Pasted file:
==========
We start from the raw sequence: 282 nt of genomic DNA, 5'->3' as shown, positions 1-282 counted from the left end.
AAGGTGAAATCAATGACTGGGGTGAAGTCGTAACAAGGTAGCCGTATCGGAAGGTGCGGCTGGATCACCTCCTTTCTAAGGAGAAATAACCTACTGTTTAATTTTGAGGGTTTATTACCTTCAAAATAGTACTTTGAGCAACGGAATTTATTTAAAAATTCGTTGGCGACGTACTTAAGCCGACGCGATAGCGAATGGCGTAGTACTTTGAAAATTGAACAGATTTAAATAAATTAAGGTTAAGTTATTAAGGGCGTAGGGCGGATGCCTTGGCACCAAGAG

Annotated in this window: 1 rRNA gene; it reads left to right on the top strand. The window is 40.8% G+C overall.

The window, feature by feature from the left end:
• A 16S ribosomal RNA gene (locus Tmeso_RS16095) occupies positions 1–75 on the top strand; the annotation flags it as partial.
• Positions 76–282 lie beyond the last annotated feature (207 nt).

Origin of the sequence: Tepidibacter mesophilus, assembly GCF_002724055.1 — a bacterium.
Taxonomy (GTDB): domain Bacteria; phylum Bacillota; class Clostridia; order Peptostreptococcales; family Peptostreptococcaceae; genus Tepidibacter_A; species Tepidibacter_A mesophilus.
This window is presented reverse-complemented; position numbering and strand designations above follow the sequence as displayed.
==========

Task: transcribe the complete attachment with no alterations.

We start from the raw sequence: 282 nt of genomic DNA, 5'->3' as shown, positions 1-282 counted from the left end.
AAGGTGAAATCAATGACTGGGGTGAAGTCGTAACAAGGTAGCCGTATCGGAAGGTGCGGCTGGATCACCTCCTTTCTAAGGAGAAATAACCTACTGTTTAATTTTGAGGGTTTATTACCTTCAAAATAGTACTTTGAGCAACGGAATTTATTTAAAAATTCGTTGGCGACGTACTTAAGCCGACGCGATAGCGAATGGCGTAGTACTTTGAAAATTGAACAGATTTAAATAAATTAAGGTTAAGTTATTAAGGGCGTAGGGCGGATGCCTTGGCACCAAGAG

Annotated in this window: 1 rRNA gene; it reads left to right on the top strand. The window is 40.8% G+C overall.

The window, feature by feature from the left end:
• A 16S ribosomal RNA gene (locus Tmeso_RS16095) occupies positions 1–75 on the top strand; the annotation flags it as partial.
• Positions 76–282 lie beyond the last annotated feature (207 nt).

Origin of the sequence: Tepidibacter mesophilus, assembly GCF_002724055.1 — a bacterium.
Taxonomy (GTDB): domain Bacteria; phylum Bacillota; class Clostridia; order Peptostreptococcales; family Peptostreptococcaceae; genus Tepidibacter_A; species Tepidibacter_A mesophilus.
This window is presented reverse-complemented; position numbering and strand designations above follow the sequence as displayed.